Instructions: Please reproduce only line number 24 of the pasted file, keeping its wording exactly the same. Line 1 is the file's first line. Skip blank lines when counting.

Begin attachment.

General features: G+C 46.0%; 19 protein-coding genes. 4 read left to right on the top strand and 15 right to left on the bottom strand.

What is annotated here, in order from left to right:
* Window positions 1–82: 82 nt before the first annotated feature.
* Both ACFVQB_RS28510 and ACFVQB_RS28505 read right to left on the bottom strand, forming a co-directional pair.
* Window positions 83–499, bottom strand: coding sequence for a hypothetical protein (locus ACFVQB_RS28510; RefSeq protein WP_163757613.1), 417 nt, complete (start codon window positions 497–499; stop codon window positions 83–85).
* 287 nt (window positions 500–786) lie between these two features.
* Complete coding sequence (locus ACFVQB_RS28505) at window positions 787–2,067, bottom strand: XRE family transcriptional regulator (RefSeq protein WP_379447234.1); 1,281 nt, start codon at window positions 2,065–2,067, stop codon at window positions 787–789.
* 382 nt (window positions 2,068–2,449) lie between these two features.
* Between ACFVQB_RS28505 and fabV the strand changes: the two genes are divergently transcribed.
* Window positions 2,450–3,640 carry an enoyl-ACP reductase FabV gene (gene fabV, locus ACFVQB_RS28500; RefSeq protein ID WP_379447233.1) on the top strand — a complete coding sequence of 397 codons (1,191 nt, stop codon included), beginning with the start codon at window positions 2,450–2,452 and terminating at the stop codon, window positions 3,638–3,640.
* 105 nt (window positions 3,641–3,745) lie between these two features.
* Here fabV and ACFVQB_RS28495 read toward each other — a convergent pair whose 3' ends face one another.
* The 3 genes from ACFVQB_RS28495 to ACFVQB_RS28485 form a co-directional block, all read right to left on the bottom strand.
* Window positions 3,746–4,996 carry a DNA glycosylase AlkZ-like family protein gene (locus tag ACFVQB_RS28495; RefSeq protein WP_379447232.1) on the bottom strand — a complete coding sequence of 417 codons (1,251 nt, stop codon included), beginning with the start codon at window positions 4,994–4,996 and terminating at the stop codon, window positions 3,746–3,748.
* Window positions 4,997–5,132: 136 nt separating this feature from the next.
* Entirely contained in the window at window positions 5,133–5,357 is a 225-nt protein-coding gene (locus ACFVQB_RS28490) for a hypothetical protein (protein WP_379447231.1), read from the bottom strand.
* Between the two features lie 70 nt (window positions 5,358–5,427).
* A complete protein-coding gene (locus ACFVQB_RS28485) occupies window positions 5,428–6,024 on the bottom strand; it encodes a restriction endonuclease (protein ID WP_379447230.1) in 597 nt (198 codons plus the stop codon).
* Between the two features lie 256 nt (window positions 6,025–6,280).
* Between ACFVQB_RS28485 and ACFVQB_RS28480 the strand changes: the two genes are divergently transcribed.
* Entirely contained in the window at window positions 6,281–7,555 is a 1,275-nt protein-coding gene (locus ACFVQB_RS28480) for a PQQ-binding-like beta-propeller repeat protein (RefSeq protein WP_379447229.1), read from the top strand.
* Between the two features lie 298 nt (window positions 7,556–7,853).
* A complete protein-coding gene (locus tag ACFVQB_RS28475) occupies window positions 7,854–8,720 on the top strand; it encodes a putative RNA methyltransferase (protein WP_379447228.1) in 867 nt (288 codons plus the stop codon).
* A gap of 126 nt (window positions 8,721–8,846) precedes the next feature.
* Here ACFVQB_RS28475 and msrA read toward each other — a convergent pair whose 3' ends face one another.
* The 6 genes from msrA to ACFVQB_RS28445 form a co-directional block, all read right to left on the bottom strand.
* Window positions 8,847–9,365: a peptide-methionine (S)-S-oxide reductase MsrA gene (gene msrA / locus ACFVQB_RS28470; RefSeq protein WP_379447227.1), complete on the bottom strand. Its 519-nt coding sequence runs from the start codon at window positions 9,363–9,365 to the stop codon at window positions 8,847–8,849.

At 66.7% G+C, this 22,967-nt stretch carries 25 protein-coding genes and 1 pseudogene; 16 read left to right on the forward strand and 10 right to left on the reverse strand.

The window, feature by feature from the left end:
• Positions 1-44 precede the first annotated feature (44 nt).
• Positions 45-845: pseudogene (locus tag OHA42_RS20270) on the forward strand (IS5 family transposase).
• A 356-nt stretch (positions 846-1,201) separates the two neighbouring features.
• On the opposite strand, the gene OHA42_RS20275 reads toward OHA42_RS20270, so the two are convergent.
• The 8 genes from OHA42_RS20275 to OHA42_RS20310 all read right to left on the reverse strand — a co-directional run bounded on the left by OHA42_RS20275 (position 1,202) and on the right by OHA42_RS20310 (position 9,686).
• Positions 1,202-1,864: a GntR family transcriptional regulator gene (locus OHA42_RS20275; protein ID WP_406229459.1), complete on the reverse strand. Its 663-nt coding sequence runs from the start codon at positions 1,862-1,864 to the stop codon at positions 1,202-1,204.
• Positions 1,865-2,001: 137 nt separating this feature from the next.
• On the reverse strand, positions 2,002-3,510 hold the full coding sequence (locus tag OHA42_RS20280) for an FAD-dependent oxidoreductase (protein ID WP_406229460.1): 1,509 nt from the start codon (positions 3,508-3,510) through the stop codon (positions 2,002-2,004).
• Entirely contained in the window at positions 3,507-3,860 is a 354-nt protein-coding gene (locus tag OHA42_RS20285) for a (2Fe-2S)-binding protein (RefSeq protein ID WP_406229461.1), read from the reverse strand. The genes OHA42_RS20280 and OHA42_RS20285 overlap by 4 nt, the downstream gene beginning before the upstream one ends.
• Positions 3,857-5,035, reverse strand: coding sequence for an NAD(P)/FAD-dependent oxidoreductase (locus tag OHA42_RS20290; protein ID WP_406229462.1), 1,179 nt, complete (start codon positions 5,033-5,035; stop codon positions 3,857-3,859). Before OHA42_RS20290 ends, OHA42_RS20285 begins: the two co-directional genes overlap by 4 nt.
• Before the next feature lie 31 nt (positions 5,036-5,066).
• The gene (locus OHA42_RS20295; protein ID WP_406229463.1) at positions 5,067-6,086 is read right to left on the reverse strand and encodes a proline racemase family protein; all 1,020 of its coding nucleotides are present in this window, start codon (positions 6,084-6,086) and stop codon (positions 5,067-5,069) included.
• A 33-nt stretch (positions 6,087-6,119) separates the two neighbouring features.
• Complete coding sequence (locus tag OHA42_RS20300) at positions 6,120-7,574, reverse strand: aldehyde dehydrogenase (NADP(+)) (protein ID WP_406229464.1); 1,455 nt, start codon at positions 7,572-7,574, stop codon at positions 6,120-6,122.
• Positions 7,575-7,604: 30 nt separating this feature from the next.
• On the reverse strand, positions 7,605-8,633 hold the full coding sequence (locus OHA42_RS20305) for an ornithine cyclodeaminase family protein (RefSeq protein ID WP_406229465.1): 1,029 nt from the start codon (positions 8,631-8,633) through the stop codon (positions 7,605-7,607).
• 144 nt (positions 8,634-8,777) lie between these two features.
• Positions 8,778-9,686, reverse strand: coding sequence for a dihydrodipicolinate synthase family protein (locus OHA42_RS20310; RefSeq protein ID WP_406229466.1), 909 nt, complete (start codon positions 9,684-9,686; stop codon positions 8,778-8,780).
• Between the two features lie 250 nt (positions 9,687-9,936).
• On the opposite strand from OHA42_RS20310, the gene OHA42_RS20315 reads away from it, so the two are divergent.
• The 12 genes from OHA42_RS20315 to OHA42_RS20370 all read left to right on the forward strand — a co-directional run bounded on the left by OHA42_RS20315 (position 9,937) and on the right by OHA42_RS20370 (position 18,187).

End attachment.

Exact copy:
* A gap of 126 nt (window positions 8,721–8,846) precedes the next feature.